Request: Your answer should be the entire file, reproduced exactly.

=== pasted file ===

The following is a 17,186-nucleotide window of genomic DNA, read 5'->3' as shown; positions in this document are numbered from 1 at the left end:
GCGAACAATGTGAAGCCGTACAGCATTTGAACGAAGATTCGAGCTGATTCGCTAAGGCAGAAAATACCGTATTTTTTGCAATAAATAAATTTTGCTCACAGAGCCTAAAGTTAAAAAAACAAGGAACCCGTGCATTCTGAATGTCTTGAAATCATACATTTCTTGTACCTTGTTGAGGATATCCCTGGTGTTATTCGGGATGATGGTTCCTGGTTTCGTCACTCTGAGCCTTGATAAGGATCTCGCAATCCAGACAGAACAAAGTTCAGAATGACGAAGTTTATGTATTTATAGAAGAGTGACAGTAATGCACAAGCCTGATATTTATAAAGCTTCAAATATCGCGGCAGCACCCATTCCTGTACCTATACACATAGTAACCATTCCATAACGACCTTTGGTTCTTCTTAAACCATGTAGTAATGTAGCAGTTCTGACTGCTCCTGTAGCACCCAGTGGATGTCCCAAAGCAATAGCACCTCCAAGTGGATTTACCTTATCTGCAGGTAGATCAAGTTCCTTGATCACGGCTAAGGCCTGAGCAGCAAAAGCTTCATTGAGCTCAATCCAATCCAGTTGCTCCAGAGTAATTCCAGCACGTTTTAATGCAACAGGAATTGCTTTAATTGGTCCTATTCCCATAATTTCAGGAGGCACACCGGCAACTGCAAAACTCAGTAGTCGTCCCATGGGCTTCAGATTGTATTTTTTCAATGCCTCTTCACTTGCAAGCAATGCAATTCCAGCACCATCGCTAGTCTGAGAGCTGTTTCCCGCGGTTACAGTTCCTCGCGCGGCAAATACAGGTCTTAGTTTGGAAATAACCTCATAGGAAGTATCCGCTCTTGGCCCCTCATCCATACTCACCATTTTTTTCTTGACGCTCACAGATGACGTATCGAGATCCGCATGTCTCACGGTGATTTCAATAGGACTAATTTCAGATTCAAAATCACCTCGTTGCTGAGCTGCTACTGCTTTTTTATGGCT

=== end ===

The following is a 17,186-nucleotide window of genomic DNA, read 5'->3' as shown; positions in this document are numbered from 1 at the left end:
GCGAACAATGTGAAGCCGTACAGCATTTGAACGAAGATTCGAGCTGATTCGCTAAGGCAGAAAATACCGTATTTTTTGCAATAAATAAATTTTGCTCACAGAGCCTAAAGTTAAAAAAACAAGGAACCCGTGCATTCTGAATGTCTTGAAATCATACATTTCTTGTACCTTGTTGAGGATATCCCTGGTGTTATTCGGGATGATGGTTCCTGGTTTCGTCACTCTGAGCCTTGATAAGGATCTCGCAATCCAGACAGAACAAAGTTCAGAATGACGAAGTTTATGTATTTATAGAAGAGTGACAGTAATGCACAAGCCTGATATTTATAAAGCTTCAAATATCGCGGCAGCACCCATTCCTGTACCTATACACATAGTAACCATTCCATAACGACCTTTGGTTCTTCTTAAACCATGTAGTAATGTAGCAGTTCTGACTGCTCCTGTAGCACCCAGTGGATGTCCCAAAGCAATAGCACCTCCAAGTGGATTTACCTTATCTGCAGGTAGATCAAGTTCCTTGATCACGGCTAAGGCCTGAGCAGCAAAAGCTTCATTGAGCTCAATCCAATCCAGTTGCTCCAGAGTAATTCCAGCACGTTTTAATGCAACAGGAATTGCTTTAATTGGTCCTATTCCCATAATTTCAGGAGGCACACCGGCAACTGCAAAACTCAGTAGTCGTCCCATGGGCTTCAGATTGTATTTTTTCAATGCCTCTTCACTTGCAAGCAATGCAATTCCAGCACCATCGCTAGTCTGAGAGCTGTTTCCCGCGGTTACAGTTCCTCGCGCGGCAAATACAGGTCTTAGTTTGGAAATAACCTCATAGGAAGTATCCGCTCTTGGCCCCTCATCCATACTCACCATTTTTTTCTTGACGCTCACAGATGACGTATCGAGATCCGCATGTCTCACGGTGATTTCAATAGGACTAATTTCAGATTCAAAATCACCTCGTTGCTGAGCTGCTACTGCTTTTTTATGGCT